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William Morris and Translations of Iceland

Andrew Wawn
Affiliation:
University of Leeds
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Summary

On 7 September 1871, a middle-aged Englishman stood on the railway station in Edinburgh. He was short, fat, red-faced, bull-necked, bush-bearded and ‘quite bewildered’. He had been away from Britain for the whole summer; everything now looked very strange and he hardly knew where to buy a ticket for. He had been to Iceland and enjoyed it. The last words of his journal account of that visit leave us in no doubt about this: ‘Iceland is a marvellous, beautiful and solemn place … where I had been in fact very happy.’ He was still happy enough when he arrived home to write out two short poems about Iceland which he had newly composed. He sent copies to Jón Sigurðsson, one of the two Icelanders who had stood with him on the railway station, having sailed with him all the way from Iceland. Jón had long been a major philological figure amongst the Copenhagen-based Icelanders; and by this time he was known as forseti (president) as a mark of his hugely influential role over three decades as a parliamentarian, diplomat and lobbyist, as Iceland inched towards a restoration of the national independence which it had surrendered to the Norwegian king in the middle of the thirteenth century. The idea was for Jón to have the poems translated into Icelandic and published in Ný Félagsrit, the Icelandic literary journal of which he was editor.

Jón received and read both poems, and then wrote to Eiríkur Magnússon, the other Icelander who had been with the portly Englishman in Edinburgh—and Iceland. Jón told Eiríkur that he did not much like the poems: the poet ‘regards our mother Iceland as rather pale and haggard, dismal and sad’. He would have much preferred heroic songs celebrating Iceland's saga-age glories, rather than gloomy lyrics by brooding Englishmen. Out of courtesy he chose to have just one of the poems translated, by Steingrímur Thorsteinsson, a major late nineteenth-century Icelandic poet also based in Copenhagen. This one poem was selected because it seemed marginally less lugubrious than the other, which was unceremoniously rejected.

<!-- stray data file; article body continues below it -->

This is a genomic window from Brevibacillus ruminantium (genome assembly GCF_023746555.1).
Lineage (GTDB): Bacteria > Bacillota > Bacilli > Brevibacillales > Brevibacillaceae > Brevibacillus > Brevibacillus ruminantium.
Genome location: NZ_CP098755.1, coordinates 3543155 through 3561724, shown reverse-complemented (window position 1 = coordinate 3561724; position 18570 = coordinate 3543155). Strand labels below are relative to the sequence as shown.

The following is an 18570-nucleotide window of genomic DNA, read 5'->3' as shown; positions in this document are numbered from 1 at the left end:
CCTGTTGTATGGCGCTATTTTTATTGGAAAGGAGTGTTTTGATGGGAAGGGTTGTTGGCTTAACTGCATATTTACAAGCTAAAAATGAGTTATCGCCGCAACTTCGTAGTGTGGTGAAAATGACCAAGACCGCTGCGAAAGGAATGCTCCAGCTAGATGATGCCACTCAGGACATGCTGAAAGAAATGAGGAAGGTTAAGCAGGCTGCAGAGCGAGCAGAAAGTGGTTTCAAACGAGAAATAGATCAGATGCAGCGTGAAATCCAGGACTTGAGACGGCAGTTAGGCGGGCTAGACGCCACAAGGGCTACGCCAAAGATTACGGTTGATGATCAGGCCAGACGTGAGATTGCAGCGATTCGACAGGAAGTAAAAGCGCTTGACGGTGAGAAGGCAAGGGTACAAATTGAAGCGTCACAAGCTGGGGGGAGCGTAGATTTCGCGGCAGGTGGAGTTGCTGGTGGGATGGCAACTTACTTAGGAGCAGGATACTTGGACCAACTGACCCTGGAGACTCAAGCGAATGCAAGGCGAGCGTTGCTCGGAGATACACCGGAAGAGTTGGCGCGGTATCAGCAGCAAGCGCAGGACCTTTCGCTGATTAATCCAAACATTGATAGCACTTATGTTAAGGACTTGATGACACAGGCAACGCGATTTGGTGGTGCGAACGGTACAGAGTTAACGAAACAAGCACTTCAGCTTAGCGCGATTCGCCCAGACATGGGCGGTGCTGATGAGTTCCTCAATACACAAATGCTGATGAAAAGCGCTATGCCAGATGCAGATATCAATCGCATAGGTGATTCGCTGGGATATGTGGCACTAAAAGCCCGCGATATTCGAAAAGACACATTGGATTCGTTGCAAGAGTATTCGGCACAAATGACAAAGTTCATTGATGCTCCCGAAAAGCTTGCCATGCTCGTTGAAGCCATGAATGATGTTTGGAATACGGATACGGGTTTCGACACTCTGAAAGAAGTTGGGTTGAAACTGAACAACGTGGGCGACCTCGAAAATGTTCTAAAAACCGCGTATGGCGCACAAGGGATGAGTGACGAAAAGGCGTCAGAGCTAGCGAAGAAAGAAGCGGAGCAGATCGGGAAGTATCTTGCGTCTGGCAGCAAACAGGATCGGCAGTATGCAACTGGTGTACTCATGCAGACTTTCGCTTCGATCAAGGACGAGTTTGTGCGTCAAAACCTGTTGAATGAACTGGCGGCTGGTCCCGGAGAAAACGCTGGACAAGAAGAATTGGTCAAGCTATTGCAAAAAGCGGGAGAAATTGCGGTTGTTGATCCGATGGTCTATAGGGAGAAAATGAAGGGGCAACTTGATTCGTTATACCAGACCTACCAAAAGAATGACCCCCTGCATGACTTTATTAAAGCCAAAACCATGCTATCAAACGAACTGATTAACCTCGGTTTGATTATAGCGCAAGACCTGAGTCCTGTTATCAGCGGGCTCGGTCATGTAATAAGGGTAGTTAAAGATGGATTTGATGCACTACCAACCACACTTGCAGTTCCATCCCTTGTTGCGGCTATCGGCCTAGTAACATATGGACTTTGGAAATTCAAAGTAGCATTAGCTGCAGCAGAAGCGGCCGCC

The bulky and bearded English poet was, of course, William Morris and the two poems which he sent to Jón Sigurðsson were eventually published in England twenty years later—one was called ‘Iceland First Seen’ and the other ‘Gunnar's Howe above the House at Lithend’.

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Chapter
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Translating Life
Studies in Transpositional Aesthetics
, pp. 253 - 276
Publisher: Liverpool University Press
Print publication year: 2000

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